I plan on self-publishing a book with dimensions with a width of 5.5", a height of 8.25", and using the font Cardo.

Can anyone suggest, generally speaking, numerical values for the (1) text height (inches), (2) text width (inches), (3) odd side margin (pts), and (4) even side margin (pts)? Also, would 11pt be okay for the font size?

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    After your edit.. I feel the need to stress... There aren't any tried and true "formulas" for stuff like this. It's really more art than science in general. We can't design this for you.
    – Scott
    Commented Jul 13, 2023 at 2:00
  • @Scott Wasn't asking for a design. Perhaps you might suggest where one may obtain information on appropriate odd and even-side margins since nobody seems to have addressed that original request in their answers.
    – user177942
    Commented Jul 13, 2023 at 7:21
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    I think you are missing the point of all the answers, @mlchristians. There is no "one size fits everything". There are no "universal" margin sizes. You seem to be seeking a set formula for something which does not have a set formula. You can just as easily make margins 2" wide.. or 3" wide ... or 1" wide... it is not going to alter reproduction. It's all about the design aesthetic and art. It's not a scientific calculation which has one singular answer. If you really can't seem to accept that there's no single answer... set your margins to 1", then 1.25" for the gutter.
    – Scott
    Commented Jul 13, 2023 at 8:23

4 Answers 4


There aren't any tried and true "formulas" for stuff like this. It's really more art than science in general. There are some general missteps to avoid - i.e. too small type, not enough leading, too tight margins, etc - but what is "too small" or "too tight" has to be determined visually. It's often based upon a typeface and an audience.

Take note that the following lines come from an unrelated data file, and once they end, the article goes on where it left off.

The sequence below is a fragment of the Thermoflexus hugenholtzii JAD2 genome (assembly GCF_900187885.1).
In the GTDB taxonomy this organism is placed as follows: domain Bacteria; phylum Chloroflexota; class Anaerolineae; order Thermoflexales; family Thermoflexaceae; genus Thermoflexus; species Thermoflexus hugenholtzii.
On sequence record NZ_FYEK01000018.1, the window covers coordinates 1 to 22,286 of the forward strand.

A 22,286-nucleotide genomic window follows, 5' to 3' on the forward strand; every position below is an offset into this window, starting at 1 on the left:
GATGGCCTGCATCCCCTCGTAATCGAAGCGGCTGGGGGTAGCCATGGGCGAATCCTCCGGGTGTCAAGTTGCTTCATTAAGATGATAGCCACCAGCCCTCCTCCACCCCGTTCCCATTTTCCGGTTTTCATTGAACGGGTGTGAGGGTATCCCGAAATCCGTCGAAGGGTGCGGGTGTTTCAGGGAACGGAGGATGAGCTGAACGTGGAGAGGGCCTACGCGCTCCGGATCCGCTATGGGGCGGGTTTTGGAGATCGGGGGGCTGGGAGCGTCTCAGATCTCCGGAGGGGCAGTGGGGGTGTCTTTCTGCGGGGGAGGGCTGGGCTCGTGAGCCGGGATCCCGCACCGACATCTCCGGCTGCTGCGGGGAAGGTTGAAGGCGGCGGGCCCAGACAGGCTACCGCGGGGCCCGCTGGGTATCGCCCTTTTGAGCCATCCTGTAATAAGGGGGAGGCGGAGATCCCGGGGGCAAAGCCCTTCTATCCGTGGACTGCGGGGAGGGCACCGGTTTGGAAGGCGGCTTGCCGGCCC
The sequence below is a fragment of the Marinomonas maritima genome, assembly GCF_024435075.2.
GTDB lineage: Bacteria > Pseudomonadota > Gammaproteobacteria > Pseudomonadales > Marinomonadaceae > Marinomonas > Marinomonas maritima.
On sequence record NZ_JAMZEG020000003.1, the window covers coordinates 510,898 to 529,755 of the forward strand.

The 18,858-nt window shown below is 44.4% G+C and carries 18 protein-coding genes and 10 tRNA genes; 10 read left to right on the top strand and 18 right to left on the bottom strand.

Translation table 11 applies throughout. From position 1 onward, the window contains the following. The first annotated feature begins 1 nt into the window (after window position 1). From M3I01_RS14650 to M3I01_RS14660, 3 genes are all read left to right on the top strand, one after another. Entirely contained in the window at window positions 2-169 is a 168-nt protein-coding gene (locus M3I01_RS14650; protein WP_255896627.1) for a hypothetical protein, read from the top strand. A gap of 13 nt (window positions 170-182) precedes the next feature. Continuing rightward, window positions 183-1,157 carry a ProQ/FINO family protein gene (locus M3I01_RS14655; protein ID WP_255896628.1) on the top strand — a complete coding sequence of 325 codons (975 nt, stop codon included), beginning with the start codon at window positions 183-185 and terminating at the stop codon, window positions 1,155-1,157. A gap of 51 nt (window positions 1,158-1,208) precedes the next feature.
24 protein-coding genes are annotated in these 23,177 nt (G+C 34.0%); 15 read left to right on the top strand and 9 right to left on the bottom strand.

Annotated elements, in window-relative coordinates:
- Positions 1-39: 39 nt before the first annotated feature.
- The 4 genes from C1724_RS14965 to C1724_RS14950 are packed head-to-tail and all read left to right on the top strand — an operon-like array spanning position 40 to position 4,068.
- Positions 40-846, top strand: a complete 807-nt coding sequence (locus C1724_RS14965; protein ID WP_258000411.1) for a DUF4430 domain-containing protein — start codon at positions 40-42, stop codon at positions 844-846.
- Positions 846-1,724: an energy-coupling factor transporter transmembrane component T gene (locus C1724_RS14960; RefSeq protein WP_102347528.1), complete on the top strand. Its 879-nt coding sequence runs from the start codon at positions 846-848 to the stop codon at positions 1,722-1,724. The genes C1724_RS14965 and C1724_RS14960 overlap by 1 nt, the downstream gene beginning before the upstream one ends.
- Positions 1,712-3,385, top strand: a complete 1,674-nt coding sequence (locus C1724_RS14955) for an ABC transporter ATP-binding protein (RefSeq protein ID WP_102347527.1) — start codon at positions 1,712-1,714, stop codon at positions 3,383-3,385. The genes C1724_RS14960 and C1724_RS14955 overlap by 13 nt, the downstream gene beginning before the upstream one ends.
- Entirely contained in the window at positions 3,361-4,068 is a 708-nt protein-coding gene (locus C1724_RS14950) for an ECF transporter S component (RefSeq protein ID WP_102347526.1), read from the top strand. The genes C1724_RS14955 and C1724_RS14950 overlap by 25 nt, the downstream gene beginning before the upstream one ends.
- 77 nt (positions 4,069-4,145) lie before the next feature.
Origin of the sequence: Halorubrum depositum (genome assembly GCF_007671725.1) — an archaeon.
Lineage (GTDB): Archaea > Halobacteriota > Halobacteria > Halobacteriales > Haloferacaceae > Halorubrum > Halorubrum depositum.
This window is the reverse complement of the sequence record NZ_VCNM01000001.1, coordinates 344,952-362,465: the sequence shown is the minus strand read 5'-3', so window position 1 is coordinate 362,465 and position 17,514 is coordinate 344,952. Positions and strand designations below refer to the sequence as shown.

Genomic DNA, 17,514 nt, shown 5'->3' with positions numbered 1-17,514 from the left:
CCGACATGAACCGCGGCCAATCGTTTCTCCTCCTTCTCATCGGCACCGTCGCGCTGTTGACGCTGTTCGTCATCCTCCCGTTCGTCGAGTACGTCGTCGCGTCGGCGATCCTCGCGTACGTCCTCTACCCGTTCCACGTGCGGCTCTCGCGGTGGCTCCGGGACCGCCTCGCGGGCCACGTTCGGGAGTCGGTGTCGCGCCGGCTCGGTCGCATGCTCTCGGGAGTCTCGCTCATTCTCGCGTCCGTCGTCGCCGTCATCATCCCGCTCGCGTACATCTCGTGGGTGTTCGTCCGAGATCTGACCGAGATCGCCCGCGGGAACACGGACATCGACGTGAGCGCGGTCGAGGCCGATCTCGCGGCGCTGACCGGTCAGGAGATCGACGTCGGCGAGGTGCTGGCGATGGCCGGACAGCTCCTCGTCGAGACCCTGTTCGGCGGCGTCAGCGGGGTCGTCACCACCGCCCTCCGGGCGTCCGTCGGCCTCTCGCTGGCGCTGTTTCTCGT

One has to look at a page and then determine if margins are sufficient to allow comfortable line lengths and visual tracking by readers. In addition, one has to consider page count. Greater page counts will have more creep. This will change margins from a technical standpoint. You'll want to keep text out of gutters so it can easily be read.

In "blanket" type size terms... 11pt ain't "bad" but depends greatly upon the typeface. And older audiences would more easily read something larger, like 12pt or 13pt... remember nature has a way of really altering vision past 40-45 years of age, making it difficult for some to see smaller type as they age. (Even for those who have never needed glasses.) A younger audience may be able to read as small as 9pts comfortably.

Leading will also play a large role. Most software will default to 120% for leading. Again, depending upon the audience 120% may not be enough leading.


I'm not familiar with Cardo. That is to say, I've never used it in my work. However, merely looking at the Google spec' page.. 16px(pts) is way too small for readability in print. In fact, the 21px size on the spec page would be more in line for adequate readability... but I've never set any body copy at anything even close to 21pts. So, I'd have to install the font and test (via printouts).